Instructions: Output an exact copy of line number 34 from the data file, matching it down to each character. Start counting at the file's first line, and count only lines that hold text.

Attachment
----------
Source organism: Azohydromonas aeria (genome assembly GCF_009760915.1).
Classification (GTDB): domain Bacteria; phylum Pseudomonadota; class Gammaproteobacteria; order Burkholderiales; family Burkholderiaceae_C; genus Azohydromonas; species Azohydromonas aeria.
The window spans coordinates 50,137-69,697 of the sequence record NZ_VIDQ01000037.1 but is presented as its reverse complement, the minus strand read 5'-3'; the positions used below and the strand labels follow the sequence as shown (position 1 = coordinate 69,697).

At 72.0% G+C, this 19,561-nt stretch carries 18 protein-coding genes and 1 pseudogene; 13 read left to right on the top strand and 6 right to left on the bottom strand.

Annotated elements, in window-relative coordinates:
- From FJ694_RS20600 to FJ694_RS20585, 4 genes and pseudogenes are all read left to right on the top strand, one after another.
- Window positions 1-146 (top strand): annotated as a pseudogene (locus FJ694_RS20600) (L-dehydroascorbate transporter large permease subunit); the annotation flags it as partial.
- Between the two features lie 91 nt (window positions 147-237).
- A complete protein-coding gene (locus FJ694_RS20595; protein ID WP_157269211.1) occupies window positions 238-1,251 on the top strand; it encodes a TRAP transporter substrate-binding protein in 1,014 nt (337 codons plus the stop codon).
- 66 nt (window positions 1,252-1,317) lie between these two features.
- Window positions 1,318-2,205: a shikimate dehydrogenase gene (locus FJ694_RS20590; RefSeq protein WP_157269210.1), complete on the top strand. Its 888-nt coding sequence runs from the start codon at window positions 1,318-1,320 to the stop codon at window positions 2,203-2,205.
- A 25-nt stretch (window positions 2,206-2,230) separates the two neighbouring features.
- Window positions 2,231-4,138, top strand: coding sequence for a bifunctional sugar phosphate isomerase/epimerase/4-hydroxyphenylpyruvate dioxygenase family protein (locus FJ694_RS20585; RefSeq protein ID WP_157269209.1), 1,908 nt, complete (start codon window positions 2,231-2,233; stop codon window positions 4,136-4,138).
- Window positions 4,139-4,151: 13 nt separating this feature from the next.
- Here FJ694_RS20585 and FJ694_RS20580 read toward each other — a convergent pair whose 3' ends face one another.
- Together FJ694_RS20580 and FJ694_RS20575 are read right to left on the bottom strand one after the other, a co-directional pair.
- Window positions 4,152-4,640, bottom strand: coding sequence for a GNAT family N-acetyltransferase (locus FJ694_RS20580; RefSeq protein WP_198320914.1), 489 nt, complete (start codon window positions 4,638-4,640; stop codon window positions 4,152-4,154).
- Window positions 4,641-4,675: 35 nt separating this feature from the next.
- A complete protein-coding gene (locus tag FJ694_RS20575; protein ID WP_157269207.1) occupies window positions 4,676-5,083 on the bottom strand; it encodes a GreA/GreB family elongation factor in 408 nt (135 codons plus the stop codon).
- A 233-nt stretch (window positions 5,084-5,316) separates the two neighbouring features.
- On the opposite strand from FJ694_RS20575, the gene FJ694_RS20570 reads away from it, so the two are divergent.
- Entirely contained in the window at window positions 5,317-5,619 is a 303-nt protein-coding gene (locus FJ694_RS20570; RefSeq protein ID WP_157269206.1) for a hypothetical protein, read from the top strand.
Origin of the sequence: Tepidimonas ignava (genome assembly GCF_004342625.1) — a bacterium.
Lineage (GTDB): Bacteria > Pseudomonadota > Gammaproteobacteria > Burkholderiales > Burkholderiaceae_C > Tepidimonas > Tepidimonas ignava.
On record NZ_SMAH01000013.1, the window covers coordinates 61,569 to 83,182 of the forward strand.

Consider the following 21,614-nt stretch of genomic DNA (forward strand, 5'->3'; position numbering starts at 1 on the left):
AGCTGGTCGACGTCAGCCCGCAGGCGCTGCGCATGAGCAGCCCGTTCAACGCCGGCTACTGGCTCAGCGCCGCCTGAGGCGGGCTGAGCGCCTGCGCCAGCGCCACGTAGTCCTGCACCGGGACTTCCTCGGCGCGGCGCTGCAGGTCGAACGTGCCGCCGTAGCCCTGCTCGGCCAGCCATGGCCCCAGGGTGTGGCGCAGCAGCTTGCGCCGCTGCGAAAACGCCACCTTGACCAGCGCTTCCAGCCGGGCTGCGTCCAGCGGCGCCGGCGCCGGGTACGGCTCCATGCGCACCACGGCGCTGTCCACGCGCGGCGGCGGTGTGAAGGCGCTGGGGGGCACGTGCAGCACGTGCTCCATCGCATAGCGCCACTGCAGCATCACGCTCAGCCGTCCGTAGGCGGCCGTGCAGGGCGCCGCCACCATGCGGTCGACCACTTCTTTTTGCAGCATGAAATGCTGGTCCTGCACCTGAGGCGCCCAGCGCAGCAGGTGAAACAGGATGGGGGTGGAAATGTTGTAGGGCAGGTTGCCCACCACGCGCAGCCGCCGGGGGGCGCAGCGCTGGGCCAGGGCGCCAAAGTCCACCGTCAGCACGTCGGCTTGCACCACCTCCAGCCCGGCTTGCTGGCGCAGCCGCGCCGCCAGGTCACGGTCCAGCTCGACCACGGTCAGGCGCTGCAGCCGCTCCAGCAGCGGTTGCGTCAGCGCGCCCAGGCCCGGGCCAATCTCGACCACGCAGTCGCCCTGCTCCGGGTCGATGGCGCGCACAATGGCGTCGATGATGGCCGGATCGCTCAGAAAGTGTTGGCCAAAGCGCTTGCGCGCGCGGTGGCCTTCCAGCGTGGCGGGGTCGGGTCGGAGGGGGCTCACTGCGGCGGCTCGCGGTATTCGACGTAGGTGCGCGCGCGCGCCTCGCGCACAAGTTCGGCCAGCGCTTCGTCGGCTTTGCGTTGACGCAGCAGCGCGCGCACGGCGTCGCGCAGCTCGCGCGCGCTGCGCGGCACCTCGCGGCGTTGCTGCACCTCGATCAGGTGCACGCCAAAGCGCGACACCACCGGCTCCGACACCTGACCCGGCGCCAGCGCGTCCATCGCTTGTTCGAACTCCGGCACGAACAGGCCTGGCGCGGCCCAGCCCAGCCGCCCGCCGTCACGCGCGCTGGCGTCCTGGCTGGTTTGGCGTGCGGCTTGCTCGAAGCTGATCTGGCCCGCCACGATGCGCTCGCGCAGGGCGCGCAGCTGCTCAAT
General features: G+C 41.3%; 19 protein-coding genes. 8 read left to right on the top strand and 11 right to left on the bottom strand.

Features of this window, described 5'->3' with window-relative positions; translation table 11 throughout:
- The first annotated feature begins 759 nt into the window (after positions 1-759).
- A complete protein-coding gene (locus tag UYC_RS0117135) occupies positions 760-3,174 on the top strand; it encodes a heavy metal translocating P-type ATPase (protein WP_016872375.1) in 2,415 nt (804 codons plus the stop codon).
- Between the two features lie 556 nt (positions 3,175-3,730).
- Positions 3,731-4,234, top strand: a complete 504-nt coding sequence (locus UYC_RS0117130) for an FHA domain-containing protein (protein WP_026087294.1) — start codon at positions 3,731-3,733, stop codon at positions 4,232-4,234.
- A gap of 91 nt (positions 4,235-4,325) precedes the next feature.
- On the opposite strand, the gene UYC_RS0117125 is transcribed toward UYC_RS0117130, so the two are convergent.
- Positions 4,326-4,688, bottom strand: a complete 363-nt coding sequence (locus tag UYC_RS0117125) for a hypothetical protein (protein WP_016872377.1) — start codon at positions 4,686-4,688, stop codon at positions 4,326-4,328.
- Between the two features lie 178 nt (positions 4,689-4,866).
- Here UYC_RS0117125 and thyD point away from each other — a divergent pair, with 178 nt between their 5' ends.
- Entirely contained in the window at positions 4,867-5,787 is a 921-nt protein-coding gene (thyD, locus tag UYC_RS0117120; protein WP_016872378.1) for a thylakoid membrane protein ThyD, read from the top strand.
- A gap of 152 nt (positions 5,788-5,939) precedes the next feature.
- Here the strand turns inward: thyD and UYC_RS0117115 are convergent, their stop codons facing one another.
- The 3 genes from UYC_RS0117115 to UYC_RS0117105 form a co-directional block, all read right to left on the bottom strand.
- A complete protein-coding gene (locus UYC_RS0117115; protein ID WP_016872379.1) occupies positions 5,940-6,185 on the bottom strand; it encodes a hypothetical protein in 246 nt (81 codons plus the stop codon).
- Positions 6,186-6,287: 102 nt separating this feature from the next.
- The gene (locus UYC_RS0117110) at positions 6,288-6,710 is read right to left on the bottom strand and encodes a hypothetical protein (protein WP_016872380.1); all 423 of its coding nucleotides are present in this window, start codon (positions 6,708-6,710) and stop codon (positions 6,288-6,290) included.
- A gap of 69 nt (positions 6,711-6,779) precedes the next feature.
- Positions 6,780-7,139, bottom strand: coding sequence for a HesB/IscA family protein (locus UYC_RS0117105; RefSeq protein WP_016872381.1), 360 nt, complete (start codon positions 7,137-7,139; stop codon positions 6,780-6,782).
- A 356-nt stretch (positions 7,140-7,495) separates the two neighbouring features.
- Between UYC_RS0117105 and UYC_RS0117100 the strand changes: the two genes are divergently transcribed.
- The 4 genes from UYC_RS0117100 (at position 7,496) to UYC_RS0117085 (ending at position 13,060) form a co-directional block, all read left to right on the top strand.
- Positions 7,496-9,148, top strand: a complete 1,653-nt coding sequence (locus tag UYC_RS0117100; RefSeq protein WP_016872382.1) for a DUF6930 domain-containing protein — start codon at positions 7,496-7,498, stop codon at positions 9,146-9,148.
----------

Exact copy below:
- A gap of 91 nt (positions 4,235-4,325) precedes the next feature.